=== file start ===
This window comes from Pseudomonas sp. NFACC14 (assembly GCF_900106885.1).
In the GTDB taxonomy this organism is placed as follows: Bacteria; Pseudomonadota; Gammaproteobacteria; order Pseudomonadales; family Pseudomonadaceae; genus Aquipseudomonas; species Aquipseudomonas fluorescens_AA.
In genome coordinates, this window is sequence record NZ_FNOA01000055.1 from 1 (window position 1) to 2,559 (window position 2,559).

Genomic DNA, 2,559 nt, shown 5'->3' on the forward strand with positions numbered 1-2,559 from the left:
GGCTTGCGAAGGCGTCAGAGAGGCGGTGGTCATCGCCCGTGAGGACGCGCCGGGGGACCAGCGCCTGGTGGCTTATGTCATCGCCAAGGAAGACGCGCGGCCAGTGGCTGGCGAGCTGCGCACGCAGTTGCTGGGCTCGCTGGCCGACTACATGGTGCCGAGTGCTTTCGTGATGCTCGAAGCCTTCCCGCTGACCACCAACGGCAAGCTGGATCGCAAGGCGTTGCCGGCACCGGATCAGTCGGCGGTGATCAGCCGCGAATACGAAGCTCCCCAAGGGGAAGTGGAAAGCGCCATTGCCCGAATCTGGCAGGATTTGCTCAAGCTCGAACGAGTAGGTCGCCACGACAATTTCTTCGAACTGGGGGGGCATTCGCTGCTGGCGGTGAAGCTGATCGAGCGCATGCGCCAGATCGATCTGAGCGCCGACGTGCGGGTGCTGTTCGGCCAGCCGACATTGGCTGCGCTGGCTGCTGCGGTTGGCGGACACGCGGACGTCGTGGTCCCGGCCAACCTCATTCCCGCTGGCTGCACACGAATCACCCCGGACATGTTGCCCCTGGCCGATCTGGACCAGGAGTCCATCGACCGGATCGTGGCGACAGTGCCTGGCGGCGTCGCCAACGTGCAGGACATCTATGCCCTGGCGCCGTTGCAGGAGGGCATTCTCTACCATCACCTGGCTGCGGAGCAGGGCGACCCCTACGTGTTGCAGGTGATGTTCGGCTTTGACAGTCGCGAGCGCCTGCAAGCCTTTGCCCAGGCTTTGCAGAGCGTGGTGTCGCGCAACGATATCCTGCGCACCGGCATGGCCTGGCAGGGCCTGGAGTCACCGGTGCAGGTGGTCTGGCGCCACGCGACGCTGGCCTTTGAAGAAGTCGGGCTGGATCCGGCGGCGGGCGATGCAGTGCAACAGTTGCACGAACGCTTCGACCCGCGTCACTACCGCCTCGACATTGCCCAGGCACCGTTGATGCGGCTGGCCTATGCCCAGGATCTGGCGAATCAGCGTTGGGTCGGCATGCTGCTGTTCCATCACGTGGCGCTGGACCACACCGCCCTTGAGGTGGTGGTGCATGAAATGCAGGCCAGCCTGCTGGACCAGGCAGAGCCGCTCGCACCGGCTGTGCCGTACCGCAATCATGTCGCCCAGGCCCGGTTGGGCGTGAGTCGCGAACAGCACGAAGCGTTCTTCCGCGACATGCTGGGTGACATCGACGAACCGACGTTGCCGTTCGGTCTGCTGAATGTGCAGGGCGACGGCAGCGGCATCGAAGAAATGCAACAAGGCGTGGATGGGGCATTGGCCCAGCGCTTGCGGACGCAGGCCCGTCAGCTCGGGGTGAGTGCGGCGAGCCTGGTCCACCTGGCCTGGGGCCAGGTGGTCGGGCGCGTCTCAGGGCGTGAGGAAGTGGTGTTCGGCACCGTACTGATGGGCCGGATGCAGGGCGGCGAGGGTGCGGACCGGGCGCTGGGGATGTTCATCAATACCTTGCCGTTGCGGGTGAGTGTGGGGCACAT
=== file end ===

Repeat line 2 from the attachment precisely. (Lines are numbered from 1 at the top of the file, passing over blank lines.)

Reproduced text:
In the GTDB taxonomy this organism is placed as follows: Bacteria; Pseudomonadota; Gammaproteobacteria; order Pseudomonadales; family Pseudomonadaceae; genus Aquipseudomonas; species Aquipseudomonas fluorescens_AA.